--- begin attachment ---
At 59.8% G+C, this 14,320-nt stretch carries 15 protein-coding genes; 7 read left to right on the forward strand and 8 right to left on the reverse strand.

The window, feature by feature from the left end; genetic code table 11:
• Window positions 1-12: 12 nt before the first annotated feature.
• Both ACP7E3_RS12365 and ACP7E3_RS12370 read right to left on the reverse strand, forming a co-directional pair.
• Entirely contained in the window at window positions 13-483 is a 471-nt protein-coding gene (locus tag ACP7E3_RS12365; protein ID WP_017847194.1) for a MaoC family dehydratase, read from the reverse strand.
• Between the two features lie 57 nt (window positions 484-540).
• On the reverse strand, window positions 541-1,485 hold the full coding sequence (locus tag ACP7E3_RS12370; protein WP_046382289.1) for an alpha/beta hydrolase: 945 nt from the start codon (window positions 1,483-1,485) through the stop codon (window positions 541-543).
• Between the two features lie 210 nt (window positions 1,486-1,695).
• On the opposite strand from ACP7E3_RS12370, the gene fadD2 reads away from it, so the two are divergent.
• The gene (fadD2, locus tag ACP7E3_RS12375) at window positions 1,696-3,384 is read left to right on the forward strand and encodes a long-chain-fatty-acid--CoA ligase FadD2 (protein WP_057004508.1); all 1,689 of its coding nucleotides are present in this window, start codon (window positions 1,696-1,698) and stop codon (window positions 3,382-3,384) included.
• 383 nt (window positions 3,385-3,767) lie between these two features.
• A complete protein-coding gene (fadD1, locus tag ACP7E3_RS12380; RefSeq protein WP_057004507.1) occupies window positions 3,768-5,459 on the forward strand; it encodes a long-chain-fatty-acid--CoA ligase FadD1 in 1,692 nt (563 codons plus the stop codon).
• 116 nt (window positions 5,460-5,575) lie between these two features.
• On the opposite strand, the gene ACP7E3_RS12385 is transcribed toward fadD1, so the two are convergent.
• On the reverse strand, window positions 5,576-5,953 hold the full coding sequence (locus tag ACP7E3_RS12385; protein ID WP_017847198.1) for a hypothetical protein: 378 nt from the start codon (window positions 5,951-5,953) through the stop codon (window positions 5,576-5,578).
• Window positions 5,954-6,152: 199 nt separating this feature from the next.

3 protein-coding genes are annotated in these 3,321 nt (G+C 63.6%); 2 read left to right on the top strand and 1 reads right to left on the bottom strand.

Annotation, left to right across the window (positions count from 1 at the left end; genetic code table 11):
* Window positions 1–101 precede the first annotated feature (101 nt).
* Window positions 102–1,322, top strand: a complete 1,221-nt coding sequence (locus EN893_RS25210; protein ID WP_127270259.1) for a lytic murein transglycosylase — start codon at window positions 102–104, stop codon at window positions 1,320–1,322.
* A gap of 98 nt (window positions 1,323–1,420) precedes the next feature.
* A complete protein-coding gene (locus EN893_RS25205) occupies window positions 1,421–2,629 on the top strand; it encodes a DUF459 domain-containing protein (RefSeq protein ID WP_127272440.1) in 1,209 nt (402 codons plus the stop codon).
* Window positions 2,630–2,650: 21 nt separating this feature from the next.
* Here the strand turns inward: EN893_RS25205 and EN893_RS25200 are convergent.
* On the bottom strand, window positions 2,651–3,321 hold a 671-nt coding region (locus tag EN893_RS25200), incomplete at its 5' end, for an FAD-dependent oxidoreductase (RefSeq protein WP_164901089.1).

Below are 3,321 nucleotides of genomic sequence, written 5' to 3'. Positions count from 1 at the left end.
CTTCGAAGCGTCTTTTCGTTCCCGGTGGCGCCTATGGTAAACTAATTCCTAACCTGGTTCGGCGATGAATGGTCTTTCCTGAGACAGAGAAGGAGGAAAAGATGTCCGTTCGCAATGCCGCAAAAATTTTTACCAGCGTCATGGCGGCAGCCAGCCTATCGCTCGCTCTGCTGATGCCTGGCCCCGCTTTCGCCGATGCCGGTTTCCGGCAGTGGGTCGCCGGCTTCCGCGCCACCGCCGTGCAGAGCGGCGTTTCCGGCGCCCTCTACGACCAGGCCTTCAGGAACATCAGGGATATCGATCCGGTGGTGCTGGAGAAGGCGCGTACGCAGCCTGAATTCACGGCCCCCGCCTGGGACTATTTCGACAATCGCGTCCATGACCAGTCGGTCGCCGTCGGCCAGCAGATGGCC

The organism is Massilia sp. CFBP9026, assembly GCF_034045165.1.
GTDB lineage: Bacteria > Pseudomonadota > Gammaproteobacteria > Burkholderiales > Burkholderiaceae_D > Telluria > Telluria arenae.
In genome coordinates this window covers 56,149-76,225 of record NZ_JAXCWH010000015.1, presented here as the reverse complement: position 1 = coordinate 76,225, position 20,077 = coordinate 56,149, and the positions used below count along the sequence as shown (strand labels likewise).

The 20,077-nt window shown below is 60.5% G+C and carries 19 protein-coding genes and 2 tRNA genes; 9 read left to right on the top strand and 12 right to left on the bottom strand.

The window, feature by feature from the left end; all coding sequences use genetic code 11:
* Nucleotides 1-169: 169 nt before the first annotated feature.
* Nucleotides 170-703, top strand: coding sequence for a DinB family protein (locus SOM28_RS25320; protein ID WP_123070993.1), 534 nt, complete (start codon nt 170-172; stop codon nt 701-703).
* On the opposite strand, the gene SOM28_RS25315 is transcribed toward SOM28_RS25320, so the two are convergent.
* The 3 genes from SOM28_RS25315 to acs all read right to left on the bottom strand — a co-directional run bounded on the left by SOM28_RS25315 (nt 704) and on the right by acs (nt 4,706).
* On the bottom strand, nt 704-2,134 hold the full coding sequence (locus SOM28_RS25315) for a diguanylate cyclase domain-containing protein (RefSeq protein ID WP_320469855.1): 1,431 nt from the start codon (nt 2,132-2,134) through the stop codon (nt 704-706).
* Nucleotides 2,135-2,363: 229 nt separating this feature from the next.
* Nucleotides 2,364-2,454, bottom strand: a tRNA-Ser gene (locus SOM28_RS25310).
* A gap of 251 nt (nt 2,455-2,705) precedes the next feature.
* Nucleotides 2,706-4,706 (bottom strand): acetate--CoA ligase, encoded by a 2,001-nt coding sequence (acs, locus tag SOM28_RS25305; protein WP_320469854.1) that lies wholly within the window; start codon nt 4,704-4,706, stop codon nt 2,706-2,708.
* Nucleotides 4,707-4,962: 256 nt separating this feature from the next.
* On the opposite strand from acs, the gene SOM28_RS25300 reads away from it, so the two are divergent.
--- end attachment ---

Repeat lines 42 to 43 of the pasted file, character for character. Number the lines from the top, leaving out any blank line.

* Nucleotides 4,707-4,962: 256 nt separating this feature from the next.
* On the opposite strand from acs, the gene SOM28_RS25300 reads away from it, so the two are divergent.